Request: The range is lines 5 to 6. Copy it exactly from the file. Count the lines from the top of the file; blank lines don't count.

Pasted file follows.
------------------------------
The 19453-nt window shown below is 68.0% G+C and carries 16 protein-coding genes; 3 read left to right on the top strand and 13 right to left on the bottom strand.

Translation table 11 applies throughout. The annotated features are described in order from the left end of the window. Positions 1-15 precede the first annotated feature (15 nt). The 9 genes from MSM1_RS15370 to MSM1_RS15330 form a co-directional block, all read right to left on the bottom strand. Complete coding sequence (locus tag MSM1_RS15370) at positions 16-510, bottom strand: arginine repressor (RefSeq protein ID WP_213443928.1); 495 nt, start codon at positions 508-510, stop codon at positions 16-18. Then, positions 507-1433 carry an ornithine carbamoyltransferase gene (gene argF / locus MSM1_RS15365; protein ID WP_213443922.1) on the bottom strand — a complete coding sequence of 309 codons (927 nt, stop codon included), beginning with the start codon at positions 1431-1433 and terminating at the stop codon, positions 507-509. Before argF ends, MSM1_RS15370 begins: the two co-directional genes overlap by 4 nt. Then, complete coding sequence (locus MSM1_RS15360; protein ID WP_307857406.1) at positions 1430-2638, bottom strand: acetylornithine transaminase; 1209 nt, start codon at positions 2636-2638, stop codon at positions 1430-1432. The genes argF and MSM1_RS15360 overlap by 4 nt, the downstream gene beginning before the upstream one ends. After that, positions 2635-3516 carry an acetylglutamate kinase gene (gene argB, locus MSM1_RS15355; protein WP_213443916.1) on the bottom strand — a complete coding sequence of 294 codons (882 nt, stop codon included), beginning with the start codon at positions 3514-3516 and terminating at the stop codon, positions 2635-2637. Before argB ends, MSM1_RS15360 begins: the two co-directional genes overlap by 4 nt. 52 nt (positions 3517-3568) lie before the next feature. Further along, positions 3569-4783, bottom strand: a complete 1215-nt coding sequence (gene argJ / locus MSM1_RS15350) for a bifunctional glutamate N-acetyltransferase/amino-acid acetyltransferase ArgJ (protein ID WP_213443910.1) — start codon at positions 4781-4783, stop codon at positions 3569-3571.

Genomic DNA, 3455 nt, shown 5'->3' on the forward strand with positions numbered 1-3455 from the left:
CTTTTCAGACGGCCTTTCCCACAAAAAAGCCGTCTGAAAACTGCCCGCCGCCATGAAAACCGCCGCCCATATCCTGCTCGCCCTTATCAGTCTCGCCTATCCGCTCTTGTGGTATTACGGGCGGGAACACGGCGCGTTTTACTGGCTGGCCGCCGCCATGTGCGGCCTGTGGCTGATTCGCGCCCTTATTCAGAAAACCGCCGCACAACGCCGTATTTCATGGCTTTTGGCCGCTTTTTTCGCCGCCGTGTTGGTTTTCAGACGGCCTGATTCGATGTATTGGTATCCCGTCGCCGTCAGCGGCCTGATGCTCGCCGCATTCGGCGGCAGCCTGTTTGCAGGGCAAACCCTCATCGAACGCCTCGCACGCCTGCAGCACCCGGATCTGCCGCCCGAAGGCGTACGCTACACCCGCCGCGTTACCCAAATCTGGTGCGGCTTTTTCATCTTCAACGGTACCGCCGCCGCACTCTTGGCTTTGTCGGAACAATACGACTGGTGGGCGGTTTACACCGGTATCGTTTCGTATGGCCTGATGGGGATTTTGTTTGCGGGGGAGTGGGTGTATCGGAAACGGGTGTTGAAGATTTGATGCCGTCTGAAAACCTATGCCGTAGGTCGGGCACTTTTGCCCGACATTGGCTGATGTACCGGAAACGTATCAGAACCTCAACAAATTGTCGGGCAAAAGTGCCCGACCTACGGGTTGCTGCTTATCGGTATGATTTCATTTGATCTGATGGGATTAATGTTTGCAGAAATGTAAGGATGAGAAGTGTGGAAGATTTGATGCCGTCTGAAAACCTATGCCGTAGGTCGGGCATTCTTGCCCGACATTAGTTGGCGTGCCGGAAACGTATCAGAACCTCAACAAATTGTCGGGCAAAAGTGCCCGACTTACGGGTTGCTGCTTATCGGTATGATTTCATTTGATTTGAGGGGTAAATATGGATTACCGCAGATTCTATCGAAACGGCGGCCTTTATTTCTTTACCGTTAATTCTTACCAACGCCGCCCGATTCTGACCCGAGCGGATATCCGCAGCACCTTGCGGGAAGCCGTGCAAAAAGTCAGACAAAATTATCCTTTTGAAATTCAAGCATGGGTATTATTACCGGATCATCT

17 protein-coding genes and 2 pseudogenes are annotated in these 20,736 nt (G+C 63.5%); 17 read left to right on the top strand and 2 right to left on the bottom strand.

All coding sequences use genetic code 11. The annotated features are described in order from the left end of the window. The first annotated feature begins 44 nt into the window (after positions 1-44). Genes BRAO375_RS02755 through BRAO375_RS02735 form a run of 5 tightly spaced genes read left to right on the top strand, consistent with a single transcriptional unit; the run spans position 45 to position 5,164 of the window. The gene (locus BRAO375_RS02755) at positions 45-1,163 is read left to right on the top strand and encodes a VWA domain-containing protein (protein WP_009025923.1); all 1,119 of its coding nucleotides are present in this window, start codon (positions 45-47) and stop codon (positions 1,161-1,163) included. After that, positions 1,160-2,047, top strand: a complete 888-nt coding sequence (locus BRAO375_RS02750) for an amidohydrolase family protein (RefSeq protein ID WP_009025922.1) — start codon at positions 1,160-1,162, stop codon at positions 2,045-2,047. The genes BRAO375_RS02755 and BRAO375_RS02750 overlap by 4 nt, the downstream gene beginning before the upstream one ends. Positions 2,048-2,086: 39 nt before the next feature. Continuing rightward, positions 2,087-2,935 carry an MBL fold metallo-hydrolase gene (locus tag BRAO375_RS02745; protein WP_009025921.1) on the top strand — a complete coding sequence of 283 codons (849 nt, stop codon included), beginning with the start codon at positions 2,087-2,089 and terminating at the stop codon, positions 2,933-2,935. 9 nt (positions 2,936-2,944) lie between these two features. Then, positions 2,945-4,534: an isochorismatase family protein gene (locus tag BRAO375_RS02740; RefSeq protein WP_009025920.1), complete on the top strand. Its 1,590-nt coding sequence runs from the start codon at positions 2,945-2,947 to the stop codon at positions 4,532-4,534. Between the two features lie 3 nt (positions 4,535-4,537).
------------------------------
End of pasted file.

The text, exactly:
17 protein-coding genes and 2 pseudogenes are annotated in these 20,736 nt (G+C 63.5%); 17 read left to right on the top strand and 2 right to left on the bottom strand.

All coding sequences use genetic code 11. The annotated features are described in order from the left end of the window. The first annotated feature begins 44 nt into the window (after positions 1-44). Genes BRAO375_RS02755 through BRAO375_RS02735 form a run of 5 tightly spaced genes read left to right on the top strand, consistent with a single transcriptional unit; the run spans position 45 to position 5,164 of the window. The gene (locus BRAO375_RS02755) at positions 45-1,163 is read left to right on the top strand and encodes a VWA domain-containing protein (protein WP_009025923.1); all 1,119 of its coding nucleotides are present in this window, start codon (positions 45-47) and stop codon (positions 1,161-1,163) included. After that, positions 1,160-2,047, top strand: a complete 888-nt coding sequence (locus BRAO375_RS02750) for an amidohydrolase family protein (RefSeq protein ID WP_009025922.1) — start codon at positions 1,160-1,162, stop codon at positions 2,045-2,047. The genes BRAO375_RS02755 and BRAO375_RS02750 overlap by 4 nt, the downstream gene beginning before the upstream one ends. Positions 2,048-2,086: 39 nt before the next feature. Continuing rightward, positions 2,087-2,935 carry an MBL fold metallo-hydrolase gene (locus tag BRAO375_RS02745; protein WP_009025921.1) on the top strand — a complete coding sequence of 283 codons (849 nt, stop codon included), beginning with the start codon at positions 2,087-2,089 and terminating at the stop codon, positions 2,933-2,935. 9 nt (positions 2,936-2,944) lie between these two features. Then, positions 2,945-4,534: an isochorismatase family protein gene (locus tag BRAO375_RS02740; RefSeq protein WP_009025920.1), complete on the top strand. Its 1,590-nt coding sequence runs from the start codon at positions 2,945-2,947 to the stop codon at positions 4,532-4,534. Between the two features lie 3 nt (positions 4,535-4,537).